Dec 1, 2020 - Review Performance Reviews – Boring Startup Stuff

Dec 1, 2020 - Review Performance Reviews

Everyone’s favorite time of year: performance review season! 

Roles in a startup change quickly, so the performance review process must adapt as team structure, company focus, and overall process also change. The differences between the two startups I've been at are stark. Here's a look at the process for each.

 

Next Caller

The process lasts a month and involves a set of 360-degree reviews.  We start in mid-November and go as follows:

  • Week 1: Self Review
  • Week 2: Peer Review (3-5 per employee) + Manager Review
  • Week 3: Direct Report Reviews (if any)
  • Week 4: 1:1 meetings with your manager to discuss performance and set next year’s goals

 

Our reviews focus on major contributions from the past year and on how well the employee exemplifies the company values, plus an overall rating of general performance ranging from "below expectations" to "exemplary." I set my team’s performance goals after discussing the upcoming year with the other team leaders. Departmental goals (usually between 4-5 clearly defined objectives) are then used as goalposts for outlining individual team member goals. I use the Week 4 1:1 to lay out individual team member goals, and together we define a measurement and feedback system to monitor throughout the upcoming year. Lastly, our Head of Operations keeps an archive of all reviews in a secure directory.

 

What works well: The broad peer review process requires individuals to focus on the whole team and not simply within their direct reporting line. Additionally, by focusing on our companies values as guideposts, we don't pigeonhole performance to the bars set in our job descriptions. Instead, we can incorporate instances when the employee went outside the scope of their prescribed duties, as there are intangible values different team members bring to the table outside of their roles. 

  

Challenges: Our process is time-consuming, though not nearly as bad as the 210 hour average other managers supposedly spend on their process. Selecting peer reviewers for my direct reports was challenging, as I didn't want to overburden some individuals who work across group while also ensuring that everyone got a voice somewhere. However, peer reviews are great at surfacing working relationships that are otherwise less visible. Finally, there are the technical quirks and challenges that come with the SaaS platform we chose (sorry, PerformYard). I would stick to simpler technology in the future.

 


 

Kard

When I ran a review process at Kard, the team was 5 employees, so the process was much simpler. Because of our size and lack of organizational structure, a more direct review process worked well.  

Kard’s formal review process took place just after the turn of the year.  I wrote reviews of my direct reports, and in turn, was also reviewed by our CEO (my direct manager). After sharing the review with the individuals on my team and submitting to the CEO, I set aside hour-long meetings with each report to discuss the highs and lows of previous year and the areas for improvement. All in, the process took up only a few hours.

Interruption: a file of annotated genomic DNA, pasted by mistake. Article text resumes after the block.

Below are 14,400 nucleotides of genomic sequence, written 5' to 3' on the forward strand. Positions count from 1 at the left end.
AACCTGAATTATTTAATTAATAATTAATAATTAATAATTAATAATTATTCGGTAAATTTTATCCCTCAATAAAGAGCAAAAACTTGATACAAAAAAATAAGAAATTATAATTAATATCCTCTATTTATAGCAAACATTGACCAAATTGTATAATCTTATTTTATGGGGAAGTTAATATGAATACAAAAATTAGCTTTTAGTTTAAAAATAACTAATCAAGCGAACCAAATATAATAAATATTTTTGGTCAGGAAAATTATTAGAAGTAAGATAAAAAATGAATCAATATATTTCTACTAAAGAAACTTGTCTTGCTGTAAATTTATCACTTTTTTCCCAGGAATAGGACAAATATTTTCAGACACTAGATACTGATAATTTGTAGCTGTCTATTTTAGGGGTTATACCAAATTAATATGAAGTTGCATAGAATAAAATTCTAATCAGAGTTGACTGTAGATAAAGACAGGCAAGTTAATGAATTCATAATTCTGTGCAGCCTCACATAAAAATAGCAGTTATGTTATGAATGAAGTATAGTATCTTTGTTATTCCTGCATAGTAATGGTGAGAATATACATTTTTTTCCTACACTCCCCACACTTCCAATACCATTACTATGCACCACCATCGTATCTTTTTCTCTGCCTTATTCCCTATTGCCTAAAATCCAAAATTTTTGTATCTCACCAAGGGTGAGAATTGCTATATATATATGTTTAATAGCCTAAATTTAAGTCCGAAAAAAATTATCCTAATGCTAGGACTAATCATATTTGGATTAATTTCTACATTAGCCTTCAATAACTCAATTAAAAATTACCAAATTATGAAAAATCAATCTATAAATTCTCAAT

What works well: Because the company was smaller, peer relationships were in the open, and the straightforward annual review process saved the team time. Team member roles were moving targets, so the reviews were much more focused on the value added to the company as a whole and less about individual goals.

 

Challenges: Given Kard’s early stage and low structure, the review process was challenging because there were so much unknown about where we were headed.

 


 

Regardless of your team’s current process, it is worthwhile to revisit the process and think through your goals for the coming year. Review processes come in all shapes, and what works for one company may not work for another.

 

Here are a few takeaways from the review processes I've participated in, ranging from Fortune 50 companies to 5-person startups:

 

  1. Eliminate practices, such as rankings, that pit employees against each other and create a non-collaborative work environment.
  2. Remove numerical scoring as it creates a depersonalized evaluation of employees. It is just as easy to use word based scoring that provides a less depersonalized assessment of skill.
  3. Focus on the major wins and contributions throughout the year. Instead of highlighting losses, pinpoint future areas of improvement. 
  4. Detach compensation discussions from the review process. This allows reviews to focus on what is really important -- job performance.
  5. Make the yardstick clear and available before reviews begin. This can take several flavors: in Next Caller’s case, we have a copy of our company maxims hanging right on our office walls and clear team objectives set every year. For Kard, the objectives were less defined, but each individual shared the same common goal of company success.
  6. Review your review process as your company grows. Change is inevitable. Don’t settle for “what we have always done” as the fallback process each year.

 

This process looks different from startup to startup, but the end goal should be the same: celebrate wins, patch up leaks, and make your team better in the coming year. 



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